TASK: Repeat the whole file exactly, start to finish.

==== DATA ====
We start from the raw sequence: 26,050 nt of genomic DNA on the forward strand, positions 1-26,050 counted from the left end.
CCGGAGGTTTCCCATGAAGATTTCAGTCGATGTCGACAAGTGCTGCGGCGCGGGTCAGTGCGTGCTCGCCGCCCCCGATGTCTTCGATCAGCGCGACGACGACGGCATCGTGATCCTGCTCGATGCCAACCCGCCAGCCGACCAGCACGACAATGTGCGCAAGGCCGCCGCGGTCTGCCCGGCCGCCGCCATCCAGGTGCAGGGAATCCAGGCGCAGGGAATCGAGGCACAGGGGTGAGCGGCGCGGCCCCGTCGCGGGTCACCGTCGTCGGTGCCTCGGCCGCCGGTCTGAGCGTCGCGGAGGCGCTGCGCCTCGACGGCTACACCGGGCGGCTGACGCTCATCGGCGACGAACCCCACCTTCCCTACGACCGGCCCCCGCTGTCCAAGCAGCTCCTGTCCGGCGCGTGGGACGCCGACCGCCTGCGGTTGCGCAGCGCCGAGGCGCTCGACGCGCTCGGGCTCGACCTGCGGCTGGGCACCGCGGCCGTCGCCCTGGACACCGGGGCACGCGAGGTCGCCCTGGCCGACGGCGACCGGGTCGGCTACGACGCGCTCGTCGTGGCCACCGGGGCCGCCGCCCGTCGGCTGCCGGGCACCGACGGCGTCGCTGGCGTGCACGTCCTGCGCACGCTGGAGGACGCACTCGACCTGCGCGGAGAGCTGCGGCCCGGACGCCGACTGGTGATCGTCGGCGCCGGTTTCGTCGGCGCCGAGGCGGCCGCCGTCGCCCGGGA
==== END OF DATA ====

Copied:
We start from the raw sequence: 26,050 nt of genomic DNA on the forward strand, positions 1-26,050 counted from the left end.
CCGGAGGTTTCCCATGAAGATTTCAGTCGATGTCGACAAGTGCTGCGGCGCGGGTCAGTGCGTGCTCGCCGCCCCCGATGTCTTCGATCAGCGCGACGACGACGGCATCGTGATCCTGCTCGATGCCAACCCGCCAGCCGACCAGCACGACAATGTGCGCAAGGCCGCCGCGGTCTGCCCGGCCGCCGCCATCCAGGTGCAGGGAATCCAGGCGCAGGGAATCGAGGCACAGGGGTGAGCGGCGCGGCCCCGTCGCGGGTCACCGTCGTCGGTGCCTCGGCCGCCGGTCTGAGCGTCGCGGAGGCGCTGCGCCTCGACGGCTACACCGGGCGGCTGACGCTCATCGGCGACGAACCCCACCTTCCCTACGACCGGCCCCCGCTGTCCAAGCAGCTCCTGTCCGGCGCGTGGGACGCCGACCGCCTGCGGTTGCGCAGCGCCGAGGCGCTCGACGCGCTCGGGCTCGACCTGCGGCTGGGCACCGCGGCCGTCGCCCTGGACACCGGGGCACGCGAGGTCGCCCTGGCCGACGGCGACCGGGTCGGCTACGACGCGCTCGTCGTGGCCACCGGGGCCGCCGCCCGTCGGCTGCCGGGCACCGACGGCGTCGCTGGCGTGCACGTCCTGCGCACGCTGGAGGACGCACTCGACCTGCGCGGAGAGCTGCGGCCCGGACGCCGACTGGTGATCGTCGGCGCCGGTTTCGTCGGCGCCGAGGCGGCCGCCGTCGCCCGGGA